As again I looked upon his ship, I saw that an awful storm had arisen. The winds and the waves raged horribly; and almost every heart was parain-lyzed with fear. There was then no time to make peace with God, to cast off the works of darkness, to seek to be cleansed from the stains of guilt or clothed in the armour of light. But in that moment of terror and dismay my young sailor stood unmoved. He was not afraid of any evil tidings: his heart, standing fast, trusted in the Lord. He had manfully given his assistance in every human means of safety that could be devised; but now, that all hope was passed, he stood a little apart, an unearthly smile of glory on his lips, his light shining brighter and brighter; and so the ship went down; and he was lost to my view. Sad and dismayed I turned away; but I heard heavenly voices singing on high, "Blessed are the dead, who die in the Lord" (Rev. xiv. 13). And, looking upwards, I saw his glorified spirit, accompanied by hosts of attendant angels, ascending to the bright mansions prepared for him in heaven. Soon my eye could follow them no further; and my sorrow and disappointment were extreme; but an aged man (in my dream I knew him to be the disciple whom Jesus loved) stood by my side, and in gentle, soothing accents spoke of the land to which they had gone-that glorious land, where there "shall be no more curse; but the throne of God and of the Lamb shall be in in it; and his servants shall serve him; and there shall be no night there; for the Lord God giveth them light": "light like unto a stone most precious, even like a jasper stone, clear as crystal. And the city hath no need of the sun, neither of the moon to shine in it; for the glory of God doth lighten it; and the Lamb is the light thereof; and the nations of them which are saved shall walk in the light of it (Rev. xxii. 3, 4, 25, 27; Rev. xxi. 23, 24).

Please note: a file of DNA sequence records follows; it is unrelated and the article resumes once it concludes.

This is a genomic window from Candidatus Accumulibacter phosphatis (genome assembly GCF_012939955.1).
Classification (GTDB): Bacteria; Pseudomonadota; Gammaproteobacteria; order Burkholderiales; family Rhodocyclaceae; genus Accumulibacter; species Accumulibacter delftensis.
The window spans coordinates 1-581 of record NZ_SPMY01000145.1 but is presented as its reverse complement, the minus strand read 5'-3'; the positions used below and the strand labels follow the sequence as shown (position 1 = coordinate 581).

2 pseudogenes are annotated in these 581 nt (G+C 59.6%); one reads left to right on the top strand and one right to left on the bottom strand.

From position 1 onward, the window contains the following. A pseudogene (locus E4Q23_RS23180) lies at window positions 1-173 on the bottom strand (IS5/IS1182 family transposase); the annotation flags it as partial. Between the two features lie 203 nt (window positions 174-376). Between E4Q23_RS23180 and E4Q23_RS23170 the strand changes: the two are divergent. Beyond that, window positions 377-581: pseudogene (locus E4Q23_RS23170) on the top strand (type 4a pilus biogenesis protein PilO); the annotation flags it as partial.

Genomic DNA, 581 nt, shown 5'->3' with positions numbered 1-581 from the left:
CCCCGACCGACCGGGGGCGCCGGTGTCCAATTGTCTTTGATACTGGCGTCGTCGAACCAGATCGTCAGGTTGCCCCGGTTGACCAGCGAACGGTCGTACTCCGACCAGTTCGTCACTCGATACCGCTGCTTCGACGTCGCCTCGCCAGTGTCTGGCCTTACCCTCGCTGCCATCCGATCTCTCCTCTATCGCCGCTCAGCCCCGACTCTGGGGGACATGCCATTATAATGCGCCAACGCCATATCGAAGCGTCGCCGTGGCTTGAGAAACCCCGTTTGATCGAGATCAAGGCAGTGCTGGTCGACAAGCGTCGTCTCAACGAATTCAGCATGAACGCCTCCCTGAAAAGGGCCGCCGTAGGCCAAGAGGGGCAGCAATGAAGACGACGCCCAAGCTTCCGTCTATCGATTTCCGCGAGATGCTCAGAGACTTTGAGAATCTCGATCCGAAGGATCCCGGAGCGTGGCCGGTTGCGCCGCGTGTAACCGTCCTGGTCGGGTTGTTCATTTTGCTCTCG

Many others I gazed upon with deep interest, and saw them carry out in the daily intercourse of life the principles they had learned. I saw the minister of God unremittingly occupied in winning souls to Christ. I saw the man of business unwearied in his daily round of work, yet ever lifting his eyes and his heart to heaven, where his best treasure was laid up. I saw the young remembering God's presence in work and play, and thankful to feel themselves always under his guidance and protection; and I saw the aged saint, his course nearly run, waiting patiently till his appointed change come. But one above all attracted my earnest attention. He was a young man ; and in his beautiful smile and heavenly expression of countenance, no less than in the cloud of glory which surrounded him, I clearly recognized one